AACR Joins With Melanoma Experts to Warn of Dangers from Tanning Beds
Because February is National Cancer Prevention Month and indoor tanning can dramatically increase a person’s skin cancer risk, melanoma experts are posting here and on other sites a message for America’s young people, especially young women – stay out of indoor tanning beds.
“As a doctor, I see many cases of melanoma,” the deadliest form of skin cancer, said Antoni Ribas, MD, PhD, of the UCLA Jonsson Cancer Center. “It breaks my heart to see young people, more commonly young women, with a history of tanning who have developed melanoma, many years before we would normally expect to see it. Indoor tanning using ultraviolet (UV) radiation damages the skin and significantly increases the risk of later developing melanoma.”
Ribas is a leader of a “Dream Team” of top researchers on immunology and immunotherapy funded by Stand Up To Cancer (SU2C), the Cancer Research Institute (CRI), and the Melanoma Research Alliance (MRA). The Dream Team is helping to develop new treatments for malignant melanoma. More than 76,000 cases of melanoma will be diagnosed in the United States this year, and more than 10,000 people are expected to die from the disease.
According to the American Academy of Dermatology, those who have been exposed to UV radiation from indoor tanning are 59 percent more likely to develop melanoma than those who have never tanned indoors. More than 1.6 million high school students are estimated to use tanning beds every year, with four times as many girls as boys using indoor tanning devices, according to a Centers for Disease Control and Prevention (CDC) study.
“We now have the knowledge on how to reduce the significant health burden of melanoma through prevention,” said Jeffrey E. Gershenwald, MD, surgical oncologist and medical director of the Melanoma and Skin Center of the University of Texas MD Anderson Cancer Center in Houston, and a member of the Joint Scientific Advisory Committee with oversight of another SU2C Dream Team, the SU2C – Melanoma Research Alliance Dream Team. “Avoiding indoor tanning and minimizing overexposure to the sun are two ways we can all reduce melanoma risk. After all, we know that tanned skin is also damaged skin,”Gershenwald said.
More than 20 health and cancer-related organizations, including SU2C, Melanoma Research Alliance, the American Association for Cancer Research, and the American Society of Clinical Oncology, have called for state and federal legislation to prohibit the use of indoor tanning by minors under the age of 18.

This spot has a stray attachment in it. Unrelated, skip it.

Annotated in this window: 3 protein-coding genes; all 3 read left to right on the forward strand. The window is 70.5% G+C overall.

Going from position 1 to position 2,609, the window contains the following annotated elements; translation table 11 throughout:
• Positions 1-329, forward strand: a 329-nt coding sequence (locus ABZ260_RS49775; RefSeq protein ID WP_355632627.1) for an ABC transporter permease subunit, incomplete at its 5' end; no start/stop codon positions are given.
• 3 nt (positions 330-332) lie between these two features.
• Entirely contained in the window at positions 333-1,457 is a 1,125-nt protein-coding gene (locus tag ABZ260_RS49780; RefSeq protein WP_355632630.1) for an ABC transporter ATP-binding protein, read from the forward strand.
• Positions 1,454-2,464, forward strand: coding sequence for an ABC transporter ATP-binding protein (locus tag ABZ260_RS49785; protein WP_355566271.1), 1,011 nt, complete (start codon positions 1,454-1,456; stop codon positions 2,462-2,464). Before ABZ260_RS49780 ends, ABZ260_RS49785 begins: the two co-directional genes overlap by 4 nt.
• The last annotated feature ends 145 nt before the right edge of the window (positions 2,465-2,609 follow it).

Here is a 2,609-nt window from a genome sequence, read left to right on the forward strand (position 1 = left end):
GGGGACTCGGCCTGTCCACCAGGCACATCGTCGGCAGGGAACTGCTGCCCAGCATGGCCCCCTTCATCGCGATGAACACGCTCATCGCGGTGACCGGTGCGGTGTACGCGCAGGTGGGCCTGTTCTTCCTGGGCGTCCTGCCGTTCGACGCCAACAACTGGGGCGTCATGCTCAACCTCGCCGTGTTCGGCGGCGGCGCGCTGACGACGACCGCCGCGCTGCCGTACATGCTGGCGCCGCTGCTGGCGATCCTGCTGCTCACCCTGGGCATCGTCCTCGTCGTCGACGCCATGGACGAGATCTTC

“There is clear and compelling scientific evidence that use of tanning devices is associated with an increased incidence of skin cancer including melanoma, basal cell cancer and squamous cell cancer,” says the joint statement. It notes that the World Health Organization’s International Agency for Research on Cancer has classified UV radiation from tanning devices as carcinogenic to humans, in the same category as asbestos, tobacco, and plutonium.
Melanoma rates among young women have soared 50 percent since the 1980s, a trend that has paralleled a rise in the use of tanning salons, according to the National Cancer Institute.
Fourteen states (California, Delaware, Hawaii, Illinois, Louisiana, Massachusetts, Minnesota, Nevada, New Hampshire, North Carolina, Oregon, Texas, Vermont, and Washington) and the District of Columbia currently ban people under 18 from using commercial tanning beds, according to the National Conference of State Legislatures.
In December 2015, the U.S. Food and Drug Administration (FDA) proposed a nationwide ban on the use of commercial indoor tanning facilities by minors (those under 18). A ban is necessary, the agency said, because evidence shows children under 18 are particularly vulnerable to the damaging effects of UV radiation, and the cumulative effects of exposure have been linked to higher incidence of skin cancer.
People over 18 would have to sign a statement that they had been informed of the risks of indoor tanning. The certification would include warnings regarding sunlamp products as well as information regarding the proper use of the devices, the agency said.
Anyone is able to comment on the FDA’s proposed rule until March 21, 2016, at which point the FDA will review the comments and look to issue a final rule.